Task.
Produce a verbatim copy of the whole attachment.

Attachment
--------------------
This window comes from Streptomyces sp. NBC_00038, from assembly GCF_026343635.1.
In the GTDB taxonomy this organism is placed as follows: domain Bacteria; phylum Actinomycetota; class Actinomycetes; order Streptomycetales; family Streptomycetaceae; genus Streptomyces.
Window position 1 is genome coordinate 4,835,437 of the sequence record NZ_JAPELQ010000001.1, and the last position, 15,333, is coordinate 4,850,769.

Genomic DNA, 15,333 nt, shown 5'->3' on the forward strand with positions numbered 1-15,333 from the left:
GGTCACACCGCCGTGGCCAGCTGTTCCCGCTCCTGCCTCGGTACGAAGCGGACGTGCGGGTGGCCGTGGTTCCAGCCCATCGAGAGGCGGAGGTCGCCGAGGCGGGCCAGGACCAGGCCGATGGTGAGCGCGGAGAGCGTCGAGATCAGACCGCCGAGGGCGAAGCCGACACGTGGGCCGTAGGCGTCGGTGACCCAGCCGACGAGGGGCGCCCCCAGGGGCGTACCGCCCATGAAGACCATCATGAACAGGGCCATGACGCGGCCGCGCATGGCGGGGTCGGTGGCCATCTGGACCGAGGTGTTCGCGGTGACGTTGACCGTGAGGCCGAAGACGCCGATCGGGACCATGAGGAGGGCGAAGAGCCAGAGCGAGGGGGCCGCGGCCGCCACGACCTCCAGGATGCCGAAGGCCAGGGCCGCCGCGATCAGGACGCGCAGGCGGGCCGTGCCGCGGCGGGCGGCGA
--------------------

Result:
This window comes from Streptomyces sp. NBC_00038, from assembly GCF_026343635.1.
In the GTDB taxonomy this organism is placed as follows: domain Bacteria; phylum Actinomycetota; class Actinomycetes; order Streptomycetales; family Streptomycetaceae; genus Streptomyces.
Window position 1 is genome coordinate 4,835,437 of the sequence record NZ_JAPELQ010000001.1, and the last position, 15,333, is coordinate 4,850,769.

Genomic DNA, 15,333 nt, shown 5'->3' on the forward strand with positions numbered 1-15,333 from the left:
GGTCACACCGCCGTGGCCAGCTGTTCCCGCTCCTGCCTCGGTACGAAGCGGACGTGCGGGTGGCCGTGGTTCCAGCCCATCGAGAGGCGGAGGTCGCCGAGGCGGGCCAGGACCAGGCCGATGGTGAGCGCGGAGAGCGTCGAGATCAGACCGCCGAGGGCGAAGCCGACACGTGGGCCGTAGGCGTCGGTGACCCAGCCGACGAGGGGCGCCCCCAGGGGCGTACCGCCCATGAAGACCATCATGAACAGGGCCATGACGCGGCCGCGCATGGCGGGGTCGGTGGCCATCTGGACCGAGGTGTTCGCGGTGACGTTGACCGTGAGGCCGAAGACGCCGATCGGGACCATGAGGAGGGCGAAGAGCCAGAGCGAGGGGGCCGCGGCCGCCACGACCTCCAGGATGCCGAAGGCCAGGGCCGCCGCGATCAGGACGCGCAGGCGGGCCGTGCCGCGGCGGGCGGCGA